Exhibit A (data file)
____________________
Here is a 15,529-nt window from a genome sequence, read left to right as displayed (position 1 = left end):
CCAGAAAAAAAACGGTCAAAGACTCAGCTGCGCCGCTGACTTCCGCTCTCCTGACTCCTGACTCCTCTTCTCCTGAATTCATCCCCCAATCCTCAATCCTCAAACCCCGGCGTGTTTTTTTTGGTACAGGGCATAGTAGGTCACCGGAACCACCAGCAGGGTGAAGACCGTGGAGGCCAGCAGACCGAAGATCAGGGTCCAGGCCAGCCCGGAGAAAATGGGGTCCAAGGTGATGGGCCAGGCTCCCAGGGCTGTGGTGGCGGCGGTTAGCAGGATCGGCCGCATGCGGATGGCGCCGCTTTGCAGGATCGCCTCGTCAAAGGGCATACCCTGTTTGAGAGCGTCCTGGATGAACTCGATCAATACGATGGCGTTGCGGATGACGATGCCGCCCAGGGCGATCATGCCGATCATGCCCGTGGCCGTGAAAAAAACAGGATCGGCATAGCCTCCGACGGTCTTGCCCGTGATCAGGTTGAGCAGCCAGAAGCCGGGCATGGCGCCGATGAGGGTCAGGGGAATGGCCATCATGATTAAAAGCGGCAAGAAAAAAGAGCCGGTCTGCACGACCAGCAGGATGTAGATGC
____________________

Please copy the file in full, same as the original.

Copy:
Here is a 15,529-nt window from a genome sequence, read left to right as displayed (position 1 = left end):
CCAGAAAAAAAACGGTCAAAGACTCAGCTGCGCCGCTGACTTCCGCTCTCCTGACTCCTGACTCCTCTTCTCCTGAATTCATCCCCCAATCCTCAATCCTCAAACCCCGGCGTGTTTTTTTTGGTACAGGGCATAGTAGGTCACCGGAACCACCAGCAGGGTGAAGACCGTGGAGGCCAGCAGACCGAAGATCAGGGTCCAGGCCAGCCCGGAGAAAATGGGGTCCAAGGTGATGGGCCAGGCTCCCAGGGCTGTGGTGGCGGCGGTTAGCAGGATCGGCCGCATGCGGATGGCGCCGCTTTGCAGGATCGCCTCGTCAAAGGGCATACCCTGTTTGAGAGCGTCCTGGATGAACTCGATCAATACGATGGCGTTGCGGATGACGATGCCGCCCAGGGCGATCATGCCGATCATGCCCGTGGCCGTGAAAAAAACAGGATCGGCATAGCCTCCGACGGTCTTGCCCGTGATCAGGTTGAGCAGCCAGAAGCCGGGCATGGCGCCGATGAGGGTCAGGGGAATGGCCATCATGATTAAAAGCGGCAAGAAAAAAGAGCCGGTCTGCACGACCAGCAGGATGTAGATGC